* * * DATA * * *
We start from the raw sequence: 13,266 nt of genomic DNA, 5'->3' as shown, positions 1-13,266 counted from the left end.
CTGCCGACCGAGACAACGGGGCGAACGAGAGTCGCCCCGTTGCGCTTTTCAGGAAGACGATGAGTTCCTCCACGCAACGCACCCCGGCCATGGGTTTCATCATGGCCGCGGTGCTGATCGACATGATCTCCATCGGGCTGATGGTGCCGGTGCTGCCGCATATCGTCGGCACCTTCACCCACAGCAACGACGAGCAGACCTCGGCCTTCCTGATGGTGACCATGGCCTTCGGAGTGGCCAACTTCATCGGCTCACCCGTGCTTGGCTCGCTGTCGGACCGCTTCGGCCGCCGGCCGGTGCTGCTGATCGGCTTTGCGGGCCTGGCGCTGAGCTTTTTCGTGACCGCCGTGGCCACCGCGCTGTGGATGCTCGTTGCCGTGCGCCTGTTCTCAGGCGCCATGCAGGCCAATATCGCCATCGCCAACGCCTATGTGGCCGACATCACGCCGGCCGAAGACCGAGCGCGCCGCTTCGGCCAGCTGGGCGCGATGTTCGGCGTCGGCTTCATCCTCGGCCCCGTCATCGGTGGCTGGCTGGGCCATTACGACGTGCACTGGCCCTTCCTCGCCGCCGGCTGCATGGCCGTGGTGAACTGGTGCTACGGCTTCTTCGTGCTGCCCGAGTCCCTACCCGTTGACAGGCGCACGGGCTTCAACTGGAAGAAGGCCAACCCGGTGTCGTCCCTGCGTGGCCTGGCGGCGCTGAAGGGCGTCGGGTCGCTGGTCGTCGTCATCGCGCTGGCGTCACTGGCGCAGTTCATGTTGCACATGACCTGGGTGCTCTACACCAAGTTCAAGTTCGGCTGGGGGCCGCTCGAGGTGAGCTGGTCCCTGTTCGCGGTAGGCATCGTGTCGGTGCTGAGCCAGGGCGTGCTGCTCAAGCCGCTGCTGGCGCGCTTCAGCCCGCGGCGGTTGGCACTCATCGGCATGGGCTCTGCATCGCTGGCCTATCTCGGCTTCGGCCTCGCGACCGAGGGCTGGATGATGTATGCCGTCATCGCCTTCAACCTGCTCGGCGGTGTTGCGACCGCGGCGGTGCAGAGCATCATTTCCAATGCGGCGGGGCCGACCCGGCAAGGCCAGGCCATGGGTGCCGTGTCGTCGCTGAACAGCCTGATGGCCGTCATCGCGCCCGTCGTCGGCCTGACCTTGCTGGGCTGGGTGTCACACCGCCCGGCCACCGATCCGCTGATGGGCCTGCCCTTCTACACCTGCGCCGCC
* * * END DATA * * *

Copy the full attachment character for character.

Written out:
We start from the raw sequence: 13,266 nt of genomic DNA, 5'->3' as shown, positions 1-13,266 counted from the left end.
CTGCCGACCGAGACAACGGGGCGAACGAGAGTCGCCCCGTTGCGCTTTTCAGGAAGACGATGAGTTCCTCCACGCAACGCACCCCGGCCATGGGTTTCATCATGGCCGCGGTGCTGATCGACATGATCTCCATCGGGCTGATGGTGCCGGTGCTGCCGCATATCGTCGGCACCTTCACCCACAGCAACGACGAGCAGACCTCGGCCTTCCTGATGGTGACCATGGCCTTCGGAGTGGCCAACTTCATCGGCTCACCCGTGCTTGGCTCGCTGTCGGACCGCTTCGGCCGCCGGCCGGTGCTGCTGATCGGCTTTGCGGGCCTGGCGCTGAGCTTTTTCGTGACCGCCGTGGCCACCGCGCTGTGGATGCTCGTTGCCGTGCGCCTGTTCTCAGGCGCCATGCAGGCCAATATCGCCATCGCCAACGCCTATGTGGCCGACATCACGCCGGCCGAAGACCGAGCGCGCCGCTTCGGCCAGCTGGGCGCGATGTTCGGCGTCGGCTTCATCCTCGGCCCCGTCATCGGTGGCTGGCTGGGCCATTACGACGTGCACTGGCCCTTCCTCGCCGCCGGCTGCATGGCCGTGGTGAACTGGTGCTACGGCTTCTTCGTGCTGCCCGAGTCCCTACCCGTTGACAGGCGCACGGGCTTCAACTGGAAGAAGGCCAACCCGGTGTCGTCCCTGCGTGGCCTGGCGGCGCTGAAGGGCGTCGGGTCGCTGGTCGTCGTCATCGCGCTGGCGTCACTGGCGCAGTTCATGTTGCACATGACCTGGGTGCTCTACACCAAGTTCAAGTTCGGCTGGGGGCCGCTCGAGGTGAGCTGGTCCCTGTTCGCGGTAGGCATCGTGTCGGTGCTGAGCCAGGGCGTGCTGCTCAAGCCGCTGCTGGCGCGCTTCAGCCCGCGGCGGTTGGCACTCATCGGCATGGGCTCTGCATCGCTGGCCTATCTCGGCTTCGGCCTCGCGACCGAGGGCTGGATGATGTATGCCGTCATCGCCTTCAACCTGCTCGGCGGTGTTGCGACCGCGGCGGTGCAGAGCATCATTTCCAATGCGGCGGGGCCGACCCGGCAAGGCCAGGCCATGGGTGCCGTGTCGTCGCTGAACAGCCTGATGGCCGTCATCGCGCCCGTCGTCGGCCTGACCTTGCTGGGCTGGGTGTCACACCGCCCGGCCACCGATCCGCTGATGGGCCTGCCCTTCTACACCTGCGCCGCC